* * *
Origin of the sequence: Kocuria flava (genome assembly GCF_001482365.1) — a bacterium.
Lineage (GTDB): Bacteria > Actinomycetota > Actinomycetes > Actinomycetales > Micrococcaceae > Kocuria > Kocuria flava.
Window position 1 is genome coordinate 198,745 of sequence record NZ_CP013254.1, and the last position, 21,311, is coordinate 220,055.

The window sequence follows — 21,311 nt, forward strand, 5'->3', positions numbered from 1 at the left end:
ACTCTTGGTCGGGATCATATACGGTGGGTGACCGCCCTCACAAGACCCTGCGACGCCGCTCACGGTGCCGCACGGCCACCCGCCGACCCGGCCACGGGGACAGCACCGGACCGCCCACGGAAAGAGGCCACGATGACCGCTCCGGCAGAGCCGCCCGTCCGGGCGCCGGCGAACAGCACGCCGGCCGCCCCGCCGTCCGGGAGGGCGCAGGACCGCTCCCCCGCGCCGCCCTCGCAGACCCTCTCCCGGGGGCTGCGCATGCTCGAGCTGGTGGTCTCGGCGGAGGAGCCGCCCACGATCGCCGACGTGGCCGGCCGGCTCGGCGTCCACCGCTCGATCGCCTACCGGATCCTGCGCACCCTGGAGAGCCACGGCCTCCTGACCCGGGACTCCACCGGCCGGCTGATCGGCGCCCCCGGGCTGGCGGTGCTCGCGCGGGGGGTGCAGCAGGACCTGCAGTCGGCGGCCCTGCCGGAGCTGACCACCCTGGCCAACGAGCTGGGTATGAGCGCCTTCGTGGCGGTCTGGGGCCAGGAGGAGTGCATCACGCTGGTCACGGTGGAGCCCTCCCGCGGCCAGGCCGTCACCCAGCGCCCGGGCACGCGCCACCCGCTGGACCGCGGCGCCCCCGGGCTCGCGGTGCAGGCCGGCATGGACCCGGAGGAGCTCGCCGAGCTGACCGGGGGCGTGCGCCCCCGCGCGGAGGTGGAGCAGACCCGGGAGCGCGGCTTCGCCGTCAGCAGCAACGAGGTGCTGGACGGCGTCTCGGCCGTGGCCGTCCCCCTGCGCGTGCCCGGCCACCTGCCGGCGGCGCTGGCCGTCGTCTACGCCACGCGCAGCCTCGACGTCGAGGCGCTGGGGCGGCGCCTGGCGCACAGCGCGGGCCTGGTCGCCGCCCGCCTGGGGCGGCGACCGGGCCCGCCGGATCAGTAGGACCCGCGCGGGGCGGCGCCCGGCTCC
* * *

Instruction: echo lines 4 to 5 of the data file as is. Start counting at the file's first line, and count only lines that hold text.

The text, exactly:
The window sequence follows — 21,311 nt, forward strand, 5'->3', positions numbered from 1 at the left end:
ACTCTTGGTCGGGATCATATACGGTGGGTGACCGCCCTCACAAGACCCTGCGACGCCGCTCACGGTGCCGCACGGCCACCCGCCGACCCGGCCACGGGGACAGCACCGGACCGCCCACGGAAAGAGGCCACGATGACCGCTCCGGCAGAGCCGCCCGTCCGGGCGCCGGCGAACAGCACGCCGGCCGCCCCGCCGTCCGGGAGGGCGCAGGACCGCTCCCCCGCGCCGCCCTCGCAGACCCTCTCCCGGGGGCTGCGCATGCTCGAGCTGGTGGTCTCGGCGGAGGAGCCGCCCACGATCGCCGACGTGGCCGGCCGGCTCGGCGTCCACCGCTCGATCGCCTACCGGATCCTGCGCACCCTGGAGAGCCACGGCCTCCTGACCCGGGACTCCACCGGCCGGCTGATCGGCGCCCCCGGGCTGGCGGTGCTCGCGCGGGGGGTGCAGCAGGACCTGCAGTCGGCGGCCCTGCCGGAGCTGACCACCCTGGCCAACGAGCTGGGTATGAGCGCCTTCGTGGCGGTCTGGGGCCAGGAGGAGTGCATCACGCTGGTCACGGTGGAGCCCTCCCGCGGCCAGGCCGTCACCCAGCGCCCGGGCACGCGCCACCCGCTGGACCGCGGCGCCCCCGGGCTCGCGGTGCAGGCCGGCATGGACCCGGAGGAGCTCGCCGAGCTGACCGGGGGCGTGCGCCCCCGCGCGGAGGTGGAGCAGACCCGGGAGCGCGGCTTCGCCGTCAGCAGCAACGAGGTGCTGGACGGCGTCTCGGCCGTGGCCGTCCCCCTGCGCGTGCCCGGCCACCTGCCGGCGGCGCTGGCCGTCGTCTACGCCACGCGCAGCCTCGACGTCGAGGCGCTGGGGCGGCGCCTGGCGCACAGCGCGGGCCTGGTCGCCGCCCGCCTGGGGCGGCGACCGGGCCCGCCGGATCAGTAGGACCCGCGCGGGGCGGCGCCCGGCTCC